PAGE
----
There is no regulatory requirement for oxygen to be available for anyone on board an aircraft so long as it remains at altitudes of 12,500' MSL or less. And only the required minimum flight crew is required to have oxygen if they are flying above 12,500' up to and including 14,000 MSL' IF they will be at those altitudes for more than 30 minutes. CFR 91.211 If they were going above 15,000' MSL that would be another story.
So the short of it is, No, that pilot was not irresponsible, perhaps, maybe slightly inconsiderate, but not irresponsible.
The reason for this is the lower density of the air isn't low enough to harm the majority of passengers. Except for extreme cases, such as those with severe and uncontrolled asthma or heavy smokers, the worst thing that would happen would be the passengers would just get sleepy and fall asleep. This is natural, and because the body does not need as much oxygen when asleep. For passengers there generally won't be any harm done from a mild case altitude induced hypoxic hypoxia.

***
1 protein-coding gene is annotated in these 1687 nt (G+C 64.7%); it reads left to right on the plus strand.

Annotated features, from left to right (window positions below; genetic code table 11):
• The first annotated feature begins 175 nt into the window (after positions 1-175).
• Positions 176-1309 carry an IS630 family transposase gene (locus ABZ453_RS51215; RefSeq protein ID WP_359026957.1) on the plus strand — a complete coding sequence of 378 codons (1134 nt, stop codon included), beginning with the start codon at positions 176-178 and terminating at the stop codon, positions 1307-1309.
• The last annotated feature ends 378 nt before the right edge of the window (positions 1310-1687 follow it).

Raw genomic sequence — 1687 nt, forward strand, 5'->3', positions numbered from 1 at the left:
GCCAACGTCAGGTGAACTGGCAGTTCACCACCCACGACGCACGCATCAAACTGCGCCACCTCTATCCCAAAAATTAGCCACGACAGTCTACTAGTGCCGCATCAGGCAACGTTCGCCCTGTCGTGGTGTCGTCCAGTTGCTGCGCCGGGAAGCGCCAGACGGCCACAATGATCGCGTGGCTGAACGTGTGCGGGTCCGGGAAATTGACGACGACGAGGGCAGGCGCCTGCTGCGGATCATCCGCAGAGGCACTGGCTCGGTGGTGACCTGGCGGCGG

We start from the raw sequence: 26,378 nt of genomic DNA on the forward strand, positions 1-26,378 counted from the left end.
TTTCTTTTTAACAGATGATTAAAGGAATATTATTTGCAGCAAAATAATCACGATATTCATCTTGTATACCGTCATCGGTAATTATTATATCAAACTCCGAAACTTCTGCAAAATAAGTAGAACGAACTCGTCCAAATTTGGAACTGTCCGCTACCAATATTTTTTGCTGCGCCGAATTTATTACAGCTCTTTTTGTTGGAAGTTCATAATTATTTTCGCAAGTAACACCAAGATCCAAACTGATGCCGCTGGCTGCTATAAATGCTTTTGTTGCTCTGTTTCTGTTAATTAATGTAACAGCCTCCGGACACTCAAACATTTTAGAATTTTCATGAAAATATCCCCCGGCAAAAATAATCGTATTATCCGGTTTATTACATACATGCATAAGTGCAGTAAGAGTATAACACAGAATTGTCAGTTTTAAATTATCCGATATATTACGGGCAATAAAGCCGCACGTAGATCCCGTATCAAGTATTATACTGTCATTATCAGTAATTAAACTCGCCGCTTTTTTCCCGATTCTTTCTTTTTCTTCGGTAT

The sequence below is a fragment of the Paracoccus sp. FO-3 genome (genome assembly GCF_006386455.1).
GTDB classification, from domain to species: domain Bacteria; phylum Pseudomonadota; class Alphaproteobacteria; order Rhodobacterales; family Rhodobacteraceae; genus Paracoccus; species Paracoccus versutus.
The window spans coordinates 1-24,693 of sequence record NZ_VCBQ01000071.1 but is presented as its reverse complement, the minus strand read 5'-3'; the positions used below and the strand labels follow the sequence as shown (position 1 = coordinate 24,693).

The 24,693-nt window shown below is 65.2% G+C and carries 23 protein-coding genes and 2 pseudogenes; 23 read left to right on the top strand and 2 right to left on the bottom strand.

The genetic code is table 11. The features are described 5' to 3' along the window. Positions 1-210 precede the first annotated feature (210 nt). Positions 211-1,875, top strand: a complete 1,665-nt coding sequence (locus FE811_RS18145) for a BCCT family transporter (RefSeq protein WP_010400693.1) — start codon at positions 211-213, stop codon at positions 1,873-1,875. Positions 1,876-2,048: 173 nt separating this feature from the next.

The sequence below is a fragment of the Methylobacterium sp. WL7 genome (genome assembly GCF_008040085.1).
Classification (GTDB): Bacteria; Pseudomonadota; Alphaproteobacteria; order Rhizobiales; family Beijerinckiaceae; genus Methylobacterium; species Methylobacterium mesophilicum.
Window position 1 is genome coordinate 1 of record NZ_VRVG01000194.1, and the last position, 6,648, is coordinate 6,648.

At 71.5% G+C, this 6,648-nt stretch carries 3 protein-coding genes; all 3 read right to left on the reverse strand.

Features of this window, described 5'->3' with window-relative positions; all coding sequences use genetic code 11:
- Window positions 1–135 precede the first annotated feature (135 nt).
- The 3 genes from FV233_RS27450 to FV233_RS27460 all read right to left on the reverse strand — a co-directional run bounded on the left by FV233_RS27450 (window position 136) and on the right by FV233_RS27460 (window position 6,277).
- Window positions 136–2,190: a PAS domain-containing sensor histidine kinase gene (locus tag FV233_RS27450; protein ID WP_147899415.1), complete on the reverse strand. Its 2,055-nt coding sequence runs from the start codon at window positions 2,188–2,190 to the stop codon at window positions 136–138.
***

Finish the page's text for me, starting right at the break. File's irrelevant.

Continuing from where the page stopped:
And YES! You can ask someone if they will be 'OK' at higher altitudes! Just as it is not only 'OK' but required to ask their weight for weight and balance calculations. (And quite frankly I believe most people find that more intrusive.)
In fact you should take 5 minutes to tell your passengers that the flight will be in excess of, say 11,000', that way they can be prepared for some unusual effects and not have to worry about them. To take it a step further, remember you are the Pilot in Command and you should be aware of your passenger's limitations as that may trigger any self imposed safety limitations you have for the safety of the flight.
Now, if you just want passengers to be comfortable and/or they absolutely insist on not taking a little nap, then it is entirely up to you if you want to carry a portable aviation oxygen canister with you for your passengers.
For further information on hypoxia I would recommend the FAA's page on it and the differing effects on pilots, and by extension passengers.
Hope this helps!